Search Results: "Joyce Hansen"


BOOK REVIEW

THE HEART CALLS HOME by Joyce Hansen
Released: Nov. 1, 1999

"Hansen deftly weaves real historical events into the novel, presenting a vivid account of a budding black settlement during Reconstruction. (Fiction. 12-14)"
More than a decade after the publication of the first books in this trilogy (Which Way Freedom, 1986; Out From This Place 1988), Hansen completes her story of Obi and Easter, two escaped slaves from South Carolina, who become separated during the Civil War. Read full book review >

BOOK REVIEW

THE CAPTIVE by Joyce Hansen
CHILDREN'S
Released: Jan. 1, 1994

"Readable and perceptive. (Fiction. 10-12)"
Loosely basing her story on an early slave narrative, the author of Which Way Freedom? (1986) and other evocations of the African-American experience describes the trials and triumphs of an Ashanti chieftain's son who is sold into slavery, transported to postcolonial Massachusetts (where slavery is outlawed, but frequently tolerated), and finally set free by Paul Cuffe, the black shipbuilder and captain. Read full book review >

BOOK REVIEW

ONE TRUE FRIEND by Joyce Hansen
CHILDREN'S
Released: Oct. 15, 2001

"The story can stand on its own; newcomers to the series, though, may want to go back to the earlier books to see how Amir and Doris's friendship started. (Fiction. 8-12)"
A semi-epistolary novel in which two friends help each other through hard times with a long-distance correspondence. Read full book review >

BOOK REVIEW

BIOGRAPHY
Released: Nov. 1, 1998

"A list of 'More Women of Hope' is appended. (bibliography) (Picture book/nonfiction. 7-10)"
A gorgeous series of black-and-white photographic portraits that were part of a campaign to show people, especially young African-Americans, that "greatness looks like them" form the heart of this book. Read full book review >

BOOK REVIEW

BIOGRAPHY
Released: April 1, 1993

"Murky b&w photos and reproductions; notes; substantial bibliography; index. (Nonfiction. 12+)"
Brought together in what novelist Hansen (Which Way Freedom?, 1986) calls a ``great experiment,'' black troops in the Civil War faced not only enemy armies but their own side's vicious racism while proving their ability. Read full book review >

BOOK REVIEW

CHILDREN'S
Released: April 1, 1998

From Hansen (Between Two Fires, 1993, etc.) and McGowan, a moving and enriching story of the discovery of an African burial ground located in lower Manhattan. Read full book review >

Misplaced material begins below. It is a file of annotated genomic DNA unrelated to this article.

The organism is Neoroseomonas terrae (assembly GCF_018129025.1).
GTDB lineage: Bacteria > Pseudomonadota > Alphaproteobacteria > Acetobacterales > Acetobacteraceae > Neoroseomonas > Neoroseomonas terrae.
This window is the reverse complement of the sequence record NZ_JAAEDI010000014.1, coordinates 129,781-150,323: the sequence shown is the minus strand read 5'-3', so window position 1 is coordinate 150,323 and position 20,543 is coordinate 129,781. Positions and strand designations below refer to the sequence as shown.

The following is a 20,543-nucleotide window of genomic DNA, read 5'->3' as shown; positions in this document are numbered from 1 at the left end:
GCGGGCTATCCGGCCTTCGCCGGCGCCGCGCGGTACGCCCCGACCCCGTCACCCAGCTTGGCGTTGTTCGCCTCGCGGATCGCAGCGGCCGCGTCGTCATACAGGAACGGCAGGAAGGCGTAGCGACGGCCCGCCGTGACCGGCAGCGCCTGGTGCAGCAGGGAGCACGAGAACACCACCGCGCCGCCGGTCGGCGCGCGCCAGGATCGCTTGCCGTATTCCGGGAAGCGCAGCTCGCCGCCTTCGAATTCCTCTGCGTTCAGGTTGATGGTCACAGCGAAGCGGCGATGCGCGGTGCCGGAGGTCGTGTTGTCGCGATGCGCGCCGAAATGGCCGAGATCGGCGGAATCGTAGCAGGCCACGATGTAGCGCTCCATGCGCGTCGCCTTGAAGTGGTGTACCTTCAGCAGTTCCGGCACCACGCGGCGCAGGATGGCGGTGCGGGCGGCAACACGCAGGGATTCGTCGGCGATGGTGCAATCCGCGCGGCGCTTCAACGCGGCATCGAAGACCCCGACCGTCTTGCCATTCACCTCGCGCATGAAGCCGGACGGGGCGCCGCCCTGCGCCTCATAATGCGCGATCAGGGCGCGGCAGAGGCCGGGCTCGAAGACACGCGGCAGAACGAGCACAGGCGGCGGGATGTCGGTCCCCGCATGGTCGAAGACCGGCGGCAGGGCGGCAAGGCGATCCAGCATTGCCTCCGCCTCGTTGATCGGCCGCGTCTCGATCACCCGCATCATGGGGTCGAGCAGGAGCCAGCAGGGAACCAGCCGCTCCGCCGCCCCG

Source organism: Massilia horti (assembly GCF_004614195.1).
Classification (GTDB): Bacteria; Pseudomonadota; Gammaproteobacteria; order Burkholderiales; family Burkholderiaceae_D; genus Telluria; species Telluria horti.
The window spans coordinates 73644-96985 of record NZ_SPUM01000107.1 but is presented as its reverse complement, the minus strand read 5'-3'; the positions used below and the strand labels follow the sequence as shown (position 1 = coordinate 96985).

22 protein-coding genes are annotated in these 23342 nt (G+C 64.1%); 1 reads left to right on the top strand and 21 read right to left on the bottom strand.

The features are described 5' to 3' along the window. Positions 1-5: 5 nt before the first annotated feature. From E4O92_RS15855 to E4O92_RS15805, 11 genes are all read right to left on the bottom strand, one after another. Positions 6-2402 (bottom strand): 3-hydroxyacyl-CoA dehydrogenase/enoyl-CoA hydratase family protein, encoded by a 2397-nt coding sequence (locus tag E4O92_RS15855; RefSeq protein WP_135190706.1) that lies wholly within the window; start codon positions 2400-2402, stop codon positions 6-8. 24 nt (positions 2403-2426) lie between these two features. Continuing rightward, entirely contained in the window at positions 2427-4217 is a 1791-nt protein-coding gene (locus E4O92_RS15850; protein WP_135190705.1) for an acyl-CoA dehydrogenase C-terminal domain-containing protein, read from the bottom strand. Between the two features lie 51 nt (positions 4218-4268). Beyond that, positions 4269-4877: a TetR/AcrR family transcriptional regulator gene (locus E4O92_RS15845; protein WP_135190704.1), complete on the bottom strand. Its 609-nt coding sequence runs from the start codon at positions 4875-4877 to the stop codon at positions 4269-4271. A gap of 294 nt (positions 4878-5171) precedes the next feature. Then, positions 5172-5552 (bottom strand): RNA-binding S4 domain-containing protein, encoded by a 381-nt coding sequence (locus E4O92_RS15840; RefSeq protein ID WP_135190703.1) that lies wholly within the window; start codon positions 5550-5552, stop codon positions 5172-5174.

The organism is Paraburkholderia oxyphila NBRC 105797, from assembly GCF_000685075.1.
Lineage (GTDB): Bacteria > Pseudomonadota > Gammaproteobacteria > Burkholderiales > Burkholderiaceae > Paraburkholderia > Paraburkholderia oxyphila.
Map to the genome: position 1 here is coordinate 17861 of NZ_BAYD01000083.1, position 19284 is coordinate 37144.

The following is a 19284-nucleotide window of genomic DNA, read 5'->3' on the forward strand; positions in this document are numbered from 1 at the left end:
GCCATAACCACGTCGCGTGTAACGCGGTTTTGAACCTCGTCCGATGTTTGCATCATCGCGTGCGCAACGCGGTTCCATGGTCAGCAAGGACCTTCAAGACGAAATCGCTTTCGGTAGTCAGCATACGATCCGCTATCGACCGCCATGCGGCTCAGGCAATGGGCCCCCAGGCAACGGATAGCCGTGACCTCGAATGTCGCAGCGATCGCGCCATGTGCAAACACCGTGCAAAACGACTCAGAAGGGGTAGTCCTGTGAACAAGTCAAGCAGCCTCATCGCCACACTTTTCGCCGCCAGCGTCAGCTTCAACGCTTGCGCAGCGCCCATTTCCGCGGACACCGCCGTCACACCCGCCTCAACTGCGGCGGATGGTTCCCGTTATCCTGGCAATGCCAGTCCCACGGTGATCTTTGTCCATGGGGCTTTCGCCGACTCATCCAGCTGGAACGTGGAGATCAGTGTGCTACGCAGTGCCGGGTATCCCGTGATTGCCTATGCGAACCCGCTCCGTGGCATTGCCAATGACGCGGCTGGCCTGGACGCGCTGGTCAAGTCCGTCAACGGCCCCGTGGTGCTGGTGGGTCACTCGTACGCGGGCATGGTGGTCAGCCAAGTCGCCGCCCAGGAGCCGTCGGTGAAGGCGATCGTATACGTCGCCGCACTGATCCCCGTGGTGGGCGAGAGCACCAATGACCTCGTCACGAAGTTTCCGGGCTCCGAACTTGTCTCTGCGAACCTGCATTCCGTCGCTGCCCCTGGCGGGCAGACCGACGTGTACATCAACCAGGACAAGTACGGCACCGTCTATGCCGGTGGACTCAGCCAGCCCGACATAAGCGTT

BOOK REVIEW

HOME IS WITH OUR FAMILY by Joyce Hansen
CHILDREN'S
Released: Dec. 21, 2010

"Still, young readers will find the setting fascinating, and this will pair well with Tonya Bolden's nonfiction Maritcha: A Nineteenth-Century American Girl (2005). (Historical fiction. 9-12)"
It is 1855 in Manhattan and Maria Peters is 13 years old. Read full book review >

BOOK REVIEW

CHILDREN'S
Released: April 1, 2003

"An important addition to library collections and classroom units. (foreword, bibliography, index) (Nonfiction. 10-14)"
Silent stone faces on a tunnel wall in Syracuse. Read full book review >

BOOK REVIEW

AESOP IN CALIFORNIA by Doug Hansen
adapted by Doug Hansen, illustrated by Doug Hansen
CHILDREN'S
Released: March 15, 2013

"This affectionate, glowing collection will be hard to resist. (Fables. 4-8)"
North to south, east to west, across mountain, valley, ocean and desert, California's flora and fauna illustrate adapted Aesopian fables. Read full book review >

BOOK REVIEW

CALIFORNIA, THE MAGIC ISLAND by Doug Hansen
CHILDREN'S
Released: April 1, 2016

"A must in the Golden State; teachers in other states could use it as inspiration for their own mythic histories. (Nonfiction. 6-12)"
In the early 16th century, a Spanish romantic adventure book told of Queen Calafia and her magical land, California, where she led black-skinned Amazon women of great courage and wisdom; Hansen plays on this trope in this illustrated tribute that combines history and myth. Read full book review >

BOOK REVIEW

JACK OF HEARTS by Joseph Hansen
Released: Jan. 9, 1995

"Familiar matters sensitively handled, with all the dated charm of a yellowing newspaper feature."
This prequel to the Lambda Awardwinning Living Upstairs (1993) finds 17-year-old Nathan Reed struggling on familiar ground- -with his family loyalties, his sexuality, and his vocation as a writer—back in 1941 L.A. Since his parents (a layabout father who dreams of beautiful music and works sporadically as a porter; a fortunetelling mother who's just been busted by the police) don't offer much in the way of nurture or support, it's only natural that Nathan would go looking elsewhere for a family: to Moon's CafÇ, where the staff of the Fair Oaks Junior College Monitor, overlooking his lower division status, take him to their collective bosom and press him to write a column for the paper; to the Harlequin theater, a fourth-floor loft where a cadre of Monitor regulars stage An Inspector Calls to critical acclaim and official harassment; and to a series of prospective lovers ranging from flirtatious ingenue Alex Morgan to disastrous Moon's waitress Sheila O'Hare to Fair Oaks instructor Kenneth Stone, an alleged Nazi spy, to mortuary organist Desmond Foley, whose weekend orgies are a town scandal, and to Nathan's old school friend Gene Woodhead, who returns from military school determined to pick up their sexual experiments where they'd left off. Read full book review >

BOOK REVIEW

THE MONSTERS OF ST. HELENA by Brooks Hansen
FICTION & LITERATURE
Released: Jan. 1, 2003

"Gloriously imagined—though with a rather low narrative temperature—with its spooky, dramatic detail giving it a feverish intensity."
An exotic locale, its fabled history, and the latter years of dethroned Napoleon Bonaparte are the colorful core materials of this intriguing third outing from Hansen (after Perlman's Ordeal, 1999, etc.). Read full book review >